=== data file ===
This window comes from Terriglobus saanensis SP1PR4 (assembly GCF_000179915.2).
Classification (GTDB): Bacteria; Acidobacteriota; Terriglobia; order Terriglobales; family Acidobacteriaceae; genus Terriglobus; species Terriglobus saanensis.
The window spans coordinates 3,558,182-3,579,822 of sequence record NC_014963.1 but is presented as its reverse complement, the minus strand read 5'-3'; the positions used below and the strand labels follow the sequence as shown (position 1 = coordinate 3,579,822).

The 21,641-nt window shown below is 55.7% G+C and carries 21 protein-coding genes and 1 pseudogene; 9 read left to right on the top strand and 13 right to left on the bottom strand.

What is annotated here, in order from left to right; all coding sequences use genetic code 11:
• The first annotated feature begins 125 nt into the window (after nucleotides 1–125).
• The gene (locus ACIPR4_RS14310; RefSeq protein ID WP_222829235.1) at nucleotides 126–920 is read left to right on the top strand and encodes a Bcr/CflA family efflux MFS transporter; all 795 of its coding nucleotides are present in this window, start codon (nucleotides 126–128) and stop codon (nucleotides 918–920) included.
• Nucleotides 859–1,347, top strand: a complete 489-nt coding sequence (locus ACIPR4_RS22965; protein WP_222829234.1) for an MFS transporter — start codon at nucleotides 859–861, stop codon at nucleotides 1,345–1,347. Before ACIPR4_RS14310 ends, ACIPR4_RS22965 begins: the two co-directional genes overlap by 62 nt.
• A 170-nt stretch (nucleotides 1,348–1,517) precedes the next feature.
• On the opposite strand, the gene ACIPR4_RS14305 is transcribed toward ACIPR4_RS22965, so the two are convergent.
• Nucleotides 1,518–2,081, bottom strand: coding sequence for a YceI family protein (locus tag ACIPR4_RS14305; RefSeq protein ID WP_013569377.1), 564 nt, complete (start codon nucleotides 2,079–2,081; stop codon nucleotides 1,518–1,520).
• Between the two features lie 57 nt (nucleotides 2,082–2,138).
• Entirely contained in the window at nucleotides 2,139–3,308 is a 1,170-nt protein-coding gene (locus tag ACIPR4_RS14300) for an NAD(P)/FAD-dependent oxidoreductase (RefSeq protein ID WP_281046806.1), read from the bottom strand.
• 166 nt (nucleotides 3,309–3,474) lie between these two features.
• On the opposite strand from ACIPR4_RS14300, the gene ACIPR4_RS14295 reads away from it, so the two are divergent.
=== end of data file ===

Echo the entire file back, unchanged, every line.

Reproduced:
This window comes from Terriglobus saanensis SP1PR4 (assembly GCF_000179915.2).
Classification (GTDB): Bacteria; Acidobacteriota; Terriglobia; order Terriglobales; family Acidobacteriaceae; genus Terriglobus; species Terriglobus saanensis.
The window spans coordinates 3,558,182-3,579,822 of sequence record NC_014963.1 but is presented as its reverse complement, the minus strand read 5'-3'; the positions used below and the strand labels follow the sequence as shown (position 1 = coordinate 3,579,822).

The 21,641-nt window shown below is 55.7% G+C and carries 21 protein-coding genes and 1 pseudogene; 9 read left to right on the top strand and 13 right to left on the bottom strand.

What is annotated here, in order from left to right; all coding sequences use genetic code 11:
• The first annotated feature begins 125 nt into the window (after nucleotides 1–125).
• The gene (locus ACIPR4_RS14310; RefSeq protein ID WP_222829235.1) at nucleotides 126–920 is read left to right on the top strand and encodes a Bcr/CflA family efflux MFS transporter; all 795 of its coding nucleotides are present in this window, start codon (nucleotides 126–128) and stop codon (nucleotides 918–920) included.
• Nucleotides 859–1,347, top strand: a complete 489-nt coding sequence (locus ACIPR4_RS22965; protein WP_222829234.1) for an MFS transporter — start codon at nucleotides 859–861, stop codon at nucleotides 1,345–1,347. Before ACIPR4_RS14310 ends, ACIPR4_RS22965 begins: the two co-directional genes overlap by 62 nt.
• A 170-nt stretch (nucleotides 1,348–1,517) precedes the next feature.
• On the opposite strand, the gene ACIPR4_RS14305 is transcribed toward ACIPR4_RS22965, so the two are convergent.
• Nucleotides 1,518–2,081, bottom strand: coding sequence for a YceI family protein (locus tag ACIPR4_RS14305; RefSeq protein ID WP_013569377.1), 564 nt, complete (start codon nucleotides 2,079–2,081; stop codon nucleotides 1,518–1,520).
• Between the two features lie 57 nt (nucleotides 2,082–2,138).
• Entirely contained in the window at nucleotides 2,139–3,308 is a 1,170-nt protein-coding gene (locus tag ACIPR4_RS14300) for an NAD(P)/FAD-dependent oxidoreductase (RefSeq protein ID WP_281046806.1), read from the bottom strand.
• 166 nt (nucleotides 3,309–3,474) lie between these two features.
• On the opposite strand from ACIPR4_RS14300, the gene ACIPR4_RS14295 reads away from it, so the two are divergent.